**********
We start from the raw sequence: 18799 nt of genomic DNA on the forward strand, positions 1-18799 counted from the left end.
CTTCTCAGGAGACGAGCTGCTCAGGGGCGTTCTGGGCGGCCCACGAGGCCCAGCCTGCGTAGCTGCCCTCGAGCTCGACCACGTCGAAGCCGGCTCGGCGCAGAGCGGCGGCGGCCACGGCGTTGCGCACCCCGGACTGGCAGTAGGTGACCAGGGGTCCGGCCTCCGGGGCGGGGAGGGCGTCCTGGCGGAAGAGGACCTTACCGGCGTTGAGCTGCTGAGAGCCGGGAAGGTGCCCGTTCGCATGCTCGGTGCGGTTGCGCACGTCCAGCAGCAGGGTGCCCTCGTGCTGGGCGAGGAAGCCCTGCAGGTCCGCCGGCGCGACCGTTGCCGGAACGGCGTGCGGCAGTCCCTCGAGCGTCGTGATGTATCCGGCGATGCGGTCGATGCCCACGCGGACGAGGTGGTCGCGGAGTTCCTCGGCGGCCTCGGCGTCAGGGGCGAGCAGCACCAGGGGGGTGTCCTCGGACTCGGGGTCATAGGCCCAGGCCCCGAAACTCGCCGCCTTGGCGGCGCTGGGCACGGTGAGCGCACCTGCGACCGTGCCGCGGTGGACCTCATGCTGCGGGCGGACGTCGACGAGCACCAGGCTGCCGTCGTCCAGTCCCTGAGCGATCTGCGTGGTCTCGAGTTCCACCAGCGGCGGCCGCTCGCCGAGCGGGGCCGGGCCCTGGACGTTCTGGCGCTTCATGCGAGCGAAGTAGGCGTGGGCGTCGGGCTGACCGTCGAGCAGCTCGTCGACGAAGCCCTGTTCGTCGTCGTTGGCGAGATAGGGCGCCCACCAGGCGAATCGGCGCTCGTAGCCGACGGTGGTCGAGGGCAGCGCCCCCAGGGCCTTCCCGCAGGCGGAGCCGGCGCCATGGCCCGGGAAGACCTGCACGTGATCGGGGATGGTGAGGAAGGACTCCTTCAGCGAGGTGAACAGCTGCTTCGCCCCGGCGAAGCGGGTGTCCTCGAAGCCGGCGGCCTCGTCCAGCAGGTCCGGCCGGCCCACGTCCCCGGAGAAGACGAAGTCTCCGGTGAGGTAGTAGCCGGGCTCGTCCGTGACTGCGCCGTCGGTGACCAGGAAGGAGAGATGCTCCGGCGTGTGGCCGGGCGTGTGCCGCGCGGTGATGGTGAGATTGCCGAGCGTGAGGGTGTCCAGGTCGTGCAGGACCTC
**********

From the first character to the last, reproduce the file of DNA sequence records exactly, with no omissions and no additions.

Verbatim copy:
We start from the raw sequence: 18799 nt of genomic DNA on the forward strand, positions 1-18799 counted from the left end.
CTTCTCAGGAGACGAGCTGCTCAGGGGCGTTCTGGGCGGCCCACGAGGCCCAGCCTGCGTAGCTGCCCTCGAGCTCGACCACGTCGAAGCCGGCTCGGCGCAGAGCGGCGGCGGCCACGGCGTTGCGCACCCCGGACTGGCAGTAGGTGACCAGGGGTCCGGCCTCCGGGGCGGGGAGGGCGTCCTGGCGGAAGAGGACCTTACCGGCGTTGAGCTGCTGAGAGCCGGGAAGGTGCCCGTTCGCATGCTCGGTGCGGTTGCGCACGTCCAGCAGCAGGGTGCCCTCGTGCTGGGCGAGGAAGCCCTGCAGGTCCGCCGGCGCGACCGTTGCCGGAACGGCGTGCGGCAGTCCCTCGAGCGTCGTGATGTATCCGGCGATGCGGTCGATGCCCACGCGGACGAGGTGGTCGCGGAGTTCCTCGGCGGCCTCGGCGTCAGGGGCGAGCAGCACCAGGGGGGTGTCCTCGGACTCGGGGTCATAGGCCCAGGCCCCGAAACTCGCCGCCTTGGCGGCGCTGGGCACGGTGAGCGCACCTGCGACCGTGCCGCGGTGGACCTCATGCTGCGGGCGGACGTCGACGAGCACCAGGCTGCCGTCGTCCAGTCCCTGAGCGATCTGCGTGGTCTCGAGTTCCACCAGCGGCGGCCGCTCGCCGAGCGGGGCCGGGCCCTGGACGTTCTGGCGCTTCATGCGAGCGAAGTAGGCGTGGGCGTCGGGCTGACCGTCGAGCAGCTCGTCGACGAAGCCCTGTTCGTCGTCGTTGGCGAGATAGGGCGCCCACCAGGCGAATCGGCGCTCGTAGCCGACGGTGGTCGAGGGCAGCGCCCCCAGGGCCTTCCCGCAGGCGGAGCCGGCGCCATGGCCCGGGAAGACCTGCACGTGATCGGGGATGGTGAGGAAGGACTCCTTCAGCGAGGTGAACAGCTGCTTCGCCCCGGCGAAGCGGGTGTCCTCGAAGCCGGCGGCCTCGTCCAGCAGGTCCGGCCGGCCCACGTCCCCGGAGAAGACGAAGTCTCCGGTGAGGTAGTAGCCGGGCTCGTCCGTGACTGCGCCGTCGGTGACCAGGAAGGAGAGATGCTCCGGCGTGTGGCCGGGCGTGTGCCGCGCGGTGATGGTGAGATTGCCGAGCGTGAGGGTGTCCAGGTCGTGCAGGACCTC